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What makes your idea different or unexpected? (4000 characters maximum or approx. 500 words)

The School House is a new model for community education designed specifically for at-risk neighborhoods. It focuses on the fundamentals of reading, writing, life skills and successful parenting to ensure that neighborhood families are school ready and achieve key developmental benchmarks. The School House will support the efforts of the Saint Paul Public Schools and local parents to provide children the foundations they need to succeed. We'll start with one model site, learn what works best and then expand across the city.

• The School House is a free, drop-in school for neighborhood residents of all ages. Because the School House is so easily accessible, neighborhood kids will visit frequently. Live-in staff "house parents" will reach out to the surrounding neighbors for several blocks. They will get to know all of the neighborhood kids, and will provide the reliable, personal, caring connection and support that research shows children need to succeed.

Children and families who earn low incomes can find it physically and financially difficult or even impossible to attend traditional, school-based community education or private enrichment classes. Research shows, however, that regular attendance at enrichment programs is a key predictor of student academic success. If we are to close the achievement gap in Saint Paul, then we need to bring the enrichment to our neighborhoods. No cars will be needed to get there, and no cost will be assigned to participate. The School House will be welcoming, safe, open, lit up in winter and cooled down in summer: an accessible, effective, irresistible neighborhood beacon to children and families who deserve the same educational enrichment opportunities as their wealthier Saint Paul neighbors.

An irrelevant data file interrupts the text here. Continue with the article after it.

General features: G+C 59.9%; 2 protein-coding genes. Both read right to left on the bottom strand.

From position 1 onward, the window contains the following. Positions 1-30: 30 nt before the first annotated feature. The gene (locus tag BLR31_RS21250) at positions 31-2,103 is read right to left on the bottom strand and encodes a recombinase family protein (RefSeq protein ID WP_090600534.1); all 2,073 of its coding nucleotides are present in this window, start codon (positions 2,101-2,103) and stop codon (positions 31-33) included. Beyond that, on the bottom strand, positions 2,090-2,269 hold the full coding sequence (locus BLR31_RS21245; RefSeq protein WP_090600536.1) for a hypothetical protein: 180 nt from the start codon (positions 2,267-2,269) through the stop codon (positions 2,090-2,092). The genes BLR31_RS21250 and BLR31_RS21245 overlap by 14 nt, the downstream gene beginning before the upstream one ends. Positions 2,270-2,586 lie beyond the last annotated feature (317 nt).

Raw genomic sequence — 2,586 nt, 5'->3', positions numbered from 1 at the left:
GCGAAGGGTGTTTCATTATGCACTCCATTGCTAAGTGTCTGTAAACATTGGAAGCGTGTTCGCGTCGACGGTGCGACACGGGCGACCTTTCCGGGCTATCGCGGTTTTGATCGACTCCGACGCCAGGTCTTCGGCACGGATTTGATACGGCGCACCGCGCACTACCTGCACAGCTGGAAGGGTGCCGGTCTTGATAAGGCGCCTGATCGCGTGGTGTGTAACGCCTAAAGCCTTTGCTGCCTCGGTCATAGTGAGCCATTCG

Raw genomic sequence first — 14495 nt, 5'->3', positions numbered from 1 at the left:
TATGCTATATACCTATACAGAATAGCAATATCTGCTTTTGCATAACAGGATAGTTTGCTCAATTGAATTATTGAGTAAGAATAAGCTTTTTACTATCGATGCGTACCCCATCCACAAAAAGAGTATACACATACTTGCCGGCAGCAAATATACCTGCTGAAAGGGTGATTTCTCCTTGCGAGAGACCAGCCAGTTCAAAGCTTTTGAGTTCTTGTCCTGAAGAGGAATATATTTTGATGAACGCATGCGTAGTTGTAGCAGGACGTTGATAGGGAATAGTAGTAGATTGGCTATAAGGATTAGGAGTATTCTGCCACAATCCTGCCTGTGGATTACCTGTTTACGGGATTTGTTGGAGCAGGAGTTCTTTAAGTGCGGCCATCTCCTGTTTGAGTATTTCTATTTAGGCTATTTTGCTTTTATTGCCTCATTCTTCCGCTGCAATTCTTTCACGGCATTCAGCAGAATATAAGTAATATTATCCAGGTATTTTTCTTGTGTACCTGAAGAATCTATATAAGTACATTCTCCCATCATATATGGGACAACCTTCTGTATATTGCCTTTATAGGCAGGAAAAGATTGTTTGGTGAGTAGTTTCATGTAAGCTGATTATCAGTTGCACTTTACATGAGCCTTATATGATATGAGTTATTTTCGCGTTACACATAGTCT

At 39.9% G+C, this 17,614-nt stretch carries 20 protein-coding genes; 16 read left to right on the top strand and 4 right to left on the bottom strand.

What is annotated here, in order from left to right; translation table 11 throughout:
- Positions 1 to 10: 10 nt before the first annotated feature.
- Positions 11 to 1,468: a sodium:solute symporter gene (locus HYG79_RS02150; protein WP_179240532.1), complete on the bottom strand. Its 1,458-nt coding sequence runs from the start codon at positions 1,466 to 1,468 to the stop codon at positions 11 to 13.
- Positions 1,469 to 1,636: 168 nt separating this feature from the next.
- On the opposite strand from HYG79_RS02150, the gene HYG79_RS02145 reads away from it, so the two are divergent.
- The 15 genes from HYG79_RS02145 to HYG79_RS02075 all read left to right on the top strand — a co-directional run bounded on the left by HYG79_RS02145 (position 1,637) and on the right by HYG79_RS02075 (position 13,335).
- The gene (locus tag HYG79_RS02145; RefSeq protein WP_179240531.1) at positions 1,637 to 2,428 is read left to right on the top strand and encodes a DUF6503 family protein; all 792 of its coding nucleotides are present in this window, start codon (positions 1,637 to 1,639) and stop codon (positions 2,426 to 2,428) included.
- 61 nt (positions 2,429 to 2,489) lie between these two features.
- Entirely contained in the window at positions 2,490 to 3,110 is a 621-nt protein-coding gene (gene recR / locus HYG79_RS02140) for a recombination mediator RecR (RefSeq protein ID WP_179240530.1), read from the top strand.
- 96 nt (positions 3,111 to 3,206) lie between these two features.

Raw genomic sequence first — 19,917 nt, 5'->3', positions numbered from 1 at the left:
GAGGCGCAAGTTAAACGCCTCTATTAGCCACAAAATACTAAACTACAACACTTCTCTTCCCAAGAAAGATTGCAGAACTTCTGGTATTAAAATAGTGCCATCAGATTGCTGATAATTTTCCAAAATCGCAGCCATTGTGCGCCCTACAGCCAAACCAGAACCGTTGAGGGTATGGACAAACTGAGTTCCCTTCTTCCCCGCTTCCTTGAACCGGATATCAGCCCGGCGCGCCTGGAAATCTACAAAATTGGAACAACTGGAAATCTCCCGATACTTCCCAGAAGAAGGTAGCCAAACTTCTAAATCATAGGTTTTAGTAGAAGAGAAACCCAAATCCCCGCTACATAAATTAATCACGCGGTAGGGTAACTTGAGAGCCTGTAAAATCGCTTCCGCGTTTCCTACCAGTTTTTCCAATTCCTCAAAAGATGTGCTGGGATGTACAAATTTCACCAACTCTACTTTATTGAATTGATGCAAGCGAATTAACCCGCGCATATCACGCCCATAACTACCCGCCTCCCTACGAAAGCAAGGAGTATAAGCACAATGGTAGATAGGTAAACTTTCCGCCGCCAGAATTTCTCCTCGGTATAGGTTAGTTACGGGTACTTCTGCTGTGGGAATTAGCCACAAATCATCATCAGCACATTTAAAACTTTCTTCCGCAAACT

• The School House assures reading and writing mastery for all through early childhood instruction, tutoring, book clubs, ELL and adult classes. We know that literacy is fundamental to success in all academic areas. The School House will have a rigorous reading program, which to participants will simply look like fun. House parents, instructional staff and volunteers will be trained in appropriate age-level reading goals and will employ multiple strategies to help participants reach them.

• The School House offers life skill instruction in child development, cooking, gardening, crafts, home maintenance, financial literacy, and more. Individuals who are poorly paid are often hard-pressed to find the time and money it takes to expand their own skill sets. Yet learning how to manage one's finances, maintain one's home, and raise a healthy family should not be a luxury. The School House will offer ongoing classes and hands-on workshops in topics that will enrich families and contribute toward their success.

• The School House provides homework help to all ages. Volunteers from all around town will work with participants on their schoolwork after school and on weekends. Homework will be a daily ritual at each house, but far from a chore it will be another opportunity for children and adults to connect with a friend or a mentor and to attain mastery of a subject or process. School House staff and volunteers will communicate with their students' school teachers in order to support each student in their progress.

• The School House enlists the skills and commitment of volunteers in everything from instruction to school maintenance. There is a huge untapped volunteer corps just waiting for an opportunity like the School House. From college students to Generation X-ers, empty nesters and retirees, just about everyone who learns about the School House thinks it would be fun to volunteer there. That's because everyone has a skill they can offer that would make a real difference in another person's life. You may not want to be a reading partner, but you may want to show someone how to make lasagna, or where to plant a tree, or when to bleed a radiator. If you're someone who loves astronomy or bike repair, be sure to stop by!

Impact

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This Entry is about (Issues)

How will your idea make a difference in Saint Paul? (4000 characters maximum or approx. 500 words)

Research tells us that after-school enrichment programs are a key contributor to student success. Unfortunately, low-income children in Ramsey County don't get these opportunities. Ramsey is ranked 85th out of 87 Minnesota counties for extracurricular engagement. That's third from the bottom!